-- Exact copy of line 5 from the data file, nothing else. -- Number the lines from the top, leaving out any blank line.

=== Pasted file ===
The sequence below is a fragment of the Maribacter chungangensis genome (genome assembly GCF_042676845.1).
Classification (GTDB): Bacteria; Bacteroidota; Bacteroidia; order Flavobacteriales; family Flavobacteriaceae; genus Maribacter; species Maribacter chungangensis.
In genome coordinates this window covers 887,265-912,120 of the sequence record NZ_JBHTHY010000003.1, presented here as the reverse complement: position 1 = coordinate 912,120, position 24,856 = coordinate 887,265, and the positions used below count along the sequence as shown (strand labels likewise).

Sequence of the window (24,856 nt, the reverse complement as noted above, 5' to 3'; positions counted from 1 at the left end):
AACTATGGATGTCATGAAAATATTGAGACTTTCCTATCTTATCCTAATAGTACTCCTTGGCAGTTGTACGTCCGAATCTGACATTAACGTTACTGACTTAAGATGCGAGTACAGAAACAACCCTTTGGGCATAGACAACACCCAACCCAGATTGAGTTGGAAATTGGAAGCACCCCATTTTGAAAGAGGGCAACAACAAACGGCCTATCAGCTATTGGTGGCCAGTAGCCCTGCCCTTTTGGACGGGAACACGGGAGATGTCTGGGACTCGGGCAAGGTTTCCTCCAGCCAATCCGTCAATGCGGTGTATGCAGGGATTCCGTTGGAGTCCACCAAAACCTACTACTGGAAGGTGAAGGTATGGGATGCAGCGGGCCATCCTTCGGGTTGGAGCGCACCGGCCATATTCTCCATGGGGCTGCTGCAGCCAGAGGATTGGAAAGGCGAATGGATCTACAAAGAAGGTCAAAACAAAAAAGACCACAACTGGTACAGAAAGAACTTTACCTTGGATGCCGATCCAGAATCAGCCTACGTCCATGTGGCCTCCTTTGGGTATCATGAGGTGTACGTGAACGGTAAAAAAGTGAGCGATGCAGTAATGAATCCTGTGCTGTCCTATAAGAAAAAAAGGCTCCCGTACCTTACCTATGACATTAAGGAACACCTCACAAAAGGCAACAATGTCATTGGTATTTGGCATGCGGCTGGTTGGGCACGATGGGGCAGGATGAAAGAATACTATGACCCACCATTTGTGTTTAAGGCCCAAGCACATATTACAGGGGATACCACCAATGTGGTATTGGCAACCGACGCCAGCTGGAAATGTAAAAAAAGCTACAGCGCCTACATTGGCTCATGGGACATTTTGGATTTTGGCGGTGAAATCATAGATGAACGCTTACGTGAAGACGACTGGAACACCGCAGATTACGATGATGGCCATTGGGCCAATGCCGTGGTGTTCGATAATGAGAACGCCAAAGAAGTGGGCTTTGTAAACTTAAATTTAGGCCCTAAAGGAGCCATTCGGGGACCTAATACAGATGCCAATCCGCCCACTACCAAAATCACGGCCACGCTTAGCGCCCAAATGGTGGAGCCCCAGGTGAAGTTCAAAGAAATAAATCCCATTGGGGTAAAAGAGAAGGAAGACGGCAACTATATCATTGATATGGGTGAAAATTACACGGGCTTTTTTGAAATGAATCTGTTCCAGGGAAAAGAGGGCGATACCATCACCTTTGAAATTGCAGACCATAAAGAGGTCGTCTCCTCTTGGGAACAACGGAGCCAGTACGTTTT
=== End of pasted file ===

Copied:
AACTATGGATGTCATGAAAATATTGAGACTTTCCTATCTTATCCTAATAGTACTCCTTGGCAGTTGTACGTCCGAATCTGACATTAACGTTACTGACTTAAGATGCGAGTACAGAAACAACCCTTTGGGCATAGACAACACCCAACCCAGATTGAGTTGGAAATTGGAAGCACCCCATTTTGAAAGAGGGCAACAACAAACGGCCTATCAGCTATTGGTGGCCAGTAGCCCTGCCCTTTTGGACGGGAACACGGGAGATGTCTGGGACTCGGGCAAGGTTTCCTCCAGCCAATCCGTCAATGCGGTGTATGCAGGGATTCCGTTGGAGTCCACCAAAACCTACTACTGGAAGGTGAAGGTATGGGATGCAGCGGGCCATCCTTCGGGTTGGAGCGCACCGGCCATATTCTCCATGGGGCTGCTGCAGCCAGAGGATTGGAAAGGCGAATGGATCTACAAAGAAGGTCAAAACAAAAAAGACCACAACTGGTACAGAAAGAACTTTACCTTGGATGCCGATCCAGAATCAGCCTACGTCCATGTGGCCTCCTTTGGGTATCATGAGGTGTACGTGAACGGTAAAAAAGTGAGCGATGCAGTAATGAATCCTGTGCTGTCCTATAAGAAAAAAAGGCTCCCGTACCTTACCTATGACATTAAGGAACACCTCACAAAAGGCAACAATGTCATTGGTATTTGGCATGCGGCTGGTTGGGCACGATGGGGCAGGATGAAAGAATACTATGACCCACCATTTGTGTTTAAGGCCCAAGCACATATTACAGGGGATACCACCAATGTGGTATTGGCAACCGACGCCAGCTGGAAATGTAAAAAAAGCTACAGCGCCTACATTGGCTCATGGGACATTTTGGATTTTGGCGGTGAAATCATAGATGAACGCTTACGTGAAGACGACTGGAACACCGCAGATTACGATGATGGCCATTGGGCCAATGCCGTGGTGTTCGATAATGAGAACGCCAAAGAAGTGGGCTTTGTAAACTTAAATTTAGGCCCTAAAGGAGCCATTCGGGGACCTAATACAGATGCCAATCCGCCCACTACCAAAATCACGGCCACGCTTAGCGCCCAAATGGTGGAGCCCCAGGTGAAGTTCAAAGAAATAAATCCCATTGGGGTAAAAGAGAAGGAAGACGGCAACTATATCATTGATATGGGTGAAAATTACACGGGCTTTTTTGAAATGAATCTGTTCCAGGGAAAAGAGGGCGATACCATCACCTTTGAAATTGCAGACCATAAAGAGGTCGTCTCCTCTTGGGAACAACGGAGCCAGTACGTTTT